Heritage Florida Jewish News - Central Florida's Independent Jewish Voice

Rabbi Kay keynote at MLK Celebration


Rabbi David Kay of Congregation Ohev Shalom.

Each year, the Interfaith Council of Central Florida and the Orlando Mayor's Commission on the Martin Luther King Holiday team up for an interfaith multicultural celebration of the life and legacy of Dr. King. This year's event, held on the evening of Sunday, Jan. 12, (the Sunday before MLK week-end), will feature Rabbi David Kay of Congregation Ohev Shalom, as the keynote speaker.

"It's a profound honor to be asked to deliver the keynote at this event," Rabbi Kay said. "Dr. King challenged all people of good will and good intentions to stand up, speak up, and act. That resonates powerfully with Jewish tradition. Halakhah [Jewish law and tradition] obligates us to raise our voices and get involved."

The annual event has widened the circle of inclusion, reflecting Dr. King's vision of a "beloved community" where all faiths and cultural backgrounds are valued and respected. Although the interfaith program takes place in a downtown Orlando church, past years have featured Sikh musicians, Buddhist chanting, a Muslim keynote speaker, and a Jewish á capella group.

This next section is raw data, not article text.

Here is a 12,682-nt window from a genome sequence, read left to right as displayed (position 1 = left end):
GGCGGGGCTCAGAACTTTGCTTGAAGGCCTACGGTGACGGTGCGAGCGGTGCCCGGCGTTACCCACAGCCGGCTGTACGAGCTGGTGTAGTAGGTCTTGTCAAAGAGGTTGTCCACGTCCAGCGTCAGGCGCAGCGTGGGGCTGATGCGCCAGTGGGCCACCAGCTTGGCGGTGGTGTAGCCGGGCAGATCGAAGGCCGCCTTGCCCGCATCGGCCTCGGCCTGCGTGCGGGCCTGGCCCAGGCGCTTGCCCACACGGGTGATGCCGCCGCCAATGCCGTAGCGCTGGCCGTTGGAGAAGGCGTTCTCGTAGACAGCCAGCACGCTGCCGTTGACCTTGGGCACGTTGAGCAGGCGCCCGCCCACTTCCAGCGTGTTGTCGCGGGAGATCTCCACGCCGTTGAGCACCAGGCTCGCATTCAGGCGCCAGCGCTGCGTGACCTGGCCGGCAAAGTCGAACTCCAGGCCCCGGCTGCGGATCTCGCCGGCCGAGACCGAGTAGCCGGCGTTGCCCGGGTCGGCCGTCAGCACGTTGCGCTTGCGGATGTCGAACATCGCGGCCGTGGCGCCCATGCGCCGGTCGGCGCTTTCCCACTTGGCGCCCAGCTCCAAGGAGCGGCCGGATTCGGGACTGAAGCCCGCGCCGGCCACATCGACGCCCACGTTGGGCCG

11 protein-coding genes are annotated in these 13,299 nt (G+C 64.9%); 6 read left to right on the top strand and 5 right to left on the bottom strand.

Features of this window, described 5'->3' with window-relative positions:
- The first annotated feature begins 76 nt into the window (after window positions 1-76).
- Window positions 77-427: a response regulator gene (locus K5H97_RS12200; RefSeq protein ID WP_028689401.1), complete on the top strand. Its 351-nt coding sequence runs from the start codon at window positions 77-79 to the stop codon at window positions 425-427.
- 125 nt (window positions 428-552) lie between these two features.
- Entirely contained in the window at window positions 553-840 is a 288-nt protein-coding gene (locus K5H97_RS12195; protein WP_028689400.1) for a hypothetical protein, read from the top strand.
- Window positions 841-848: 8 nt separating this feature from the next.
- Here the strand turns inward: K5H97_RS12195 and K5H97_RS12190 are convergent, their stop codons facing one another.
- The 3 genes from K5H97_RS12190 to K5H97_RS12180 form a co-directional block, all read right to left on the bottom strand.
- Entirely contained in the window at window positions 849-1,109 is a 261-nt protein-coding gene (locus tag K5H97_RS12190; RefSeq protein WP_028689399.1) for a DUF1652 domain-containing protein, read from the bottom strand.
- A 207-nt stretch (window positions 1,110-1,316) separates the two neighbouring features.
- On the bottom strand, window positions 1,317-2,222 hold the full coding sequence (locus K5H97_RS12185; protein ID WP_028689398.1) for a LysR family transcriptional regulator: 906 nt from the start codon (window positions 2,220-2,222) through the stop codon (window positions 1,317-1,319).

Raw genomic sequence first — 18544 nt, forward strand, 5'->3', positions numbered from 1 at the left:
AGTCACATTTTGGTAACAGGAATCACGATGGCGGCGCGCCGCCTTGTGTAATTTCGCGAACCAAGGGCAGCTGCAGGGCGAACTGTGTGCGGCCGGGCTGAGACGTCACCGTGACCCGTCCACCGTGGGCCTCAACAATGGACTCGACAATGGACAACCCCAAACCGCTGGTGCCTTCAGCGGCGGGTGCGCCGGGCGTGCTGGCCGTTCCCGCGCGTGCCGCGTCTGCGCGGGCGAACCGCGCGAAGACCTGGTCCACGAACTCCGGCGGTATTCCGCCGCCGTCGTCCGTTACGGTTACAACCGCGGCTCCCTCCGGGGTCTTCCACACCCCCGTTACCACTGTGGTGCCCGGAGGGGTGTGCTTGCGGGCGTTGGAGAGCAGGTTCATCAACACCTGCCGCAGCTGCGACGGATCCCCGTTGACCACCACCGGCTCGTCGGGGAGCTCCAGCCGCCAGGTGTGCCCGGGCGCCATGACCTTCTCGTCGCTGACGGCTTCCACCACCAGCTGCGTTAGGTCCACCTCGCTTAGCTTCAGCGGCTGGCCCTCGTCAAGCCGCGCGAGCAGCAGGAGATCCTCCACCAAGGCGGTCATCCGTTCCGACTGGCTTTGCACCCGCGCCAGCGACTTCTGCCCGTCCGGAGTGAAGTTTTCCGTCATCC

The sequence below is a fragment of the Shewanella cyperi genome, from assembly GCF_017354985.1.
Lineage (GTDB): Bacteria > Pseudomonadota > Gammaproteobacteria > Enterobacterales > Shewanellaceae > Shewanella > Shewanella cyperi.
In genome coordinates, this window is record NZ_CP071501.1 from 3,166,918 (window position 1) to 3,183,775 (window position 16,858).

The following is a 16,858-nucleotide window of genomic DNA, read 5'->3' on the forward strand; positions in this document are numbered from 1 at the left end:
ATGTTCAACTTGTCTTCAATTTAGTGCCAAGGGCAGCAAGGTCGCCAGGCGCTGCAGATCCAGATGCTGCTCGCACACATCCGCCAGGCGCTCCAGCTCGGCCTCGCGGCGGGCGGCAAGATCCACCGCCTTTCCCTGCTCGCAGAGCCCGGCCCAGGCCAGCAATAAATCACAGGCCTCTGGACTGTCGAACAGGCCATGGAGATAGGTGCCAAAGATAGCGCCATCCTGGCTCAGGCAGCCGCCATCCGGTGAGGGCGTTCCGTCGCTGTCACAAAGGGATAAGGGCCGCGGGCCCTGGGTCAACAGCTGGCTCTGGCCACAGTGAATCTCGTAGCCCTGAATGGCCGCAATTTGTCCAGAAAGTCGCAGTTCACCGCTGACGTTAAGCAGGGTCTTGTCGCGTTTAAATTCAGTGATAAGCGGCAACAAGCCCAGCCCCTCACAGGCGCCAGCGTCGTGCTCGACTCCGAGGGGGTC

The event begins with a gathering at Orlando City Hall at 5:30 p.m. A procession to First United Methodist Church will step off from City Hall at 6 p.m. and the one-hour interfaith program begins at 6:30 p.m. New to this year's program is a performance by the Gospel and Cultural Choir of the University of Central Florida.

The theme of each year's program is drawn from the writings and speeches of Martin Luther King. This year's theme is "The Words of Enemies and the Silence of Friends," based on the quote attributed to Dr. King, "In the end, we will remember not the words of our enemies, but the silence of our friends."

Orlando Mayor Buddy Dyer is expected at both the City Hall gathering and the interfaith celebration at First United Methodist Church. Faith leaders from the Hindu, Jewish, Buddhist, Christian, Muslim, Sikh, Unitarian Universalist, and Baha'i communities will participate in the program. The evening includes an audio excerpt from one of Dr. King's speeches and ends with the singing of "We Shall Overcome," the anthem of the civil rights movement.

For more information on the Jan. 12 interfaith event, e-mail MLKOrlando2014@gmail.com.


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